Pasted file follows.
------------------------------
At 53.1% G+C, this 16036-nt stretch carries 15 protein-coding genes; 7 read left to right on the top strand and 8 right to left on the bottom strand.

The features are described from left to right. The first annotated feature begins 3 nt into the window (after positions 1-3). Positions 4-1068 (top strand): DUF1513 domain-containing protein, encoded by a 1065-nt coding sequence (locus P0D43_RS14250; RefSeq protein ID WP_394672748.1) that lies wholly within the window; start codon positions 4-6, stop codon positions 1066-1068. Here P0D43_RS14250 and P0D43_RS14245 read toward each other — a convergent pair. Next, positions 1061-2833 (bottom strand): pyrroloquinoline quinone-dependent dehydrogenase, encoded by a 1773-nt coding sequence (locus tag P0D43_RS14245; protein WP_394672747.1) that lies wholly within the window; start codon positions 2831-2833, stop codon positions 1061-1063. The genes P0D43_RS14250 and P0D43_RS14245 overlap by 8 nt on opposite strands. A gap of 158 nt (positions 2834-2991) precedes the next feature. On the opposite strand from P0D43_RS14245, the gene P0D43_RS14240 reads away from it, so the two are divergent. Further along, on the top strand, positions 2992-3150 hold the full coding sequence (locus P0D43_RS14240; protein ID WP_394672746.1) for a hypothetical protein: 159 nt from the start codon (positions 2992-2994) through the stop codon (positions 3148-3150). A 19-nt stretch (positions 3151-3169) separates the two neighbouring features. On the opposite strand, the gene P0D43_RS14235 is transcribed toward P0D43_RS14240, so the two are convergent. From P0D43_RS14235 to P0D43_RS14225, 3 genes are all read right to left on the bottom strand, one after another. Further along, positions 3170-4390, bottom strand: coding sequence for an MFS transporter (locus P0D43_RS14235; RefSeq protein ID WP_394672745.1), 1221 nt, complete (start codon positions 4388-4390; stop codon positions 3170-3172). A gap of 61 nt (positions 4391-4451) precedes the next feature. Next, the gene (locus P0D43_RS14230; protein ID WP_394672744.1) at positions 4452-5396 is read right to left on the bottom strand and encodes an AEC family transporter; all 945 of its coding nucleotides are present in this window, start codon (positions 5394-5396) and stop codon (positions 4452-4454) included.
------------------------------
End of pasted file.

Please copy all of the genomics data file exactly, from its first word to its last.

At 53.1% G+C, this 16036-nt stretch carries 15 protein-coding genes; 7 read left to right on the top strand and 8 right to left on the bottom strand.

The features are described from left to right. The first annotated feature begins 3 nt into the window (after positions 1-3). Positions 4-1068 (top strand): DUF1513 domain-containing protein, encoded by a 1065-nt coding sequence (locus P0D43_RS14250; RefSeq protein ID WP_394672748.1) that lies wholly within the window; start codon positions 4-6, stop codon positions 1066-1068. Here P0D43_RS14250 and P0D43_RS14245 read toward each other — a convergent pair. Next, positions 1061-2833 (bottom strand): pyrroloquinoline quinone-dependent dehydrogenase, encoded by a 1773-nt coding sequence (locus tag P0D43_RS14245; protein WP_394672747.1) that lies wholly within the window; start codon positions 2831-2833, stop codon positions 1061-1063. The genes P0D43_RS14250 and P0D43_RS14245 overlap by 8 nt on opposite strands. A gap of 158 nt (positions 2834-2991) precedes the next feature. On the opposite strand from P0D43_RS14245, the gene P0D43_RS14240 reads away from it, so the two are divergent. Further along, on the top strand, positions 2992-3150 hold the full coding sequence (locus P0D43_RS14240; protein ID WP_394672746.1) for a hypothetical protein: 159 nt from the start codon (positions 2992-2994) through the stop codon (positions 3148-3150). A 19-nt stretch (positions 3151-3169) separates the two neighbouring features. On the opposite strand, the gene P0D43_RS14235 is transcribed toward P0D43_RS14240, so the two are convergent. From P0D43_RS14235 to P0D43_RS14225, 3 genes are all read right to left on the bottom strand, one after another. Further along, positions 3170-4390, bottom strand: coding sequence for an MFS transporter (locus P0D43_RS14235; RefSeq protein ID WP_394672745.1), 1221 nt, complete (start codon positions 4388-4390; stop codon positions 3170-3172). A gap of 61 nt (positions 4391-4451) precedes the next feature. Next, the gene (locus P0D43_RS14230; protein ID WP_394672744.1) at positions 4452-5396 is read right to left on the bottom strand and encodes an AEC family transporter; all 945 of its coding nucleotides are present in this window, start codon (positions 5394-5396) and stop codon (positions 4452-4454) included.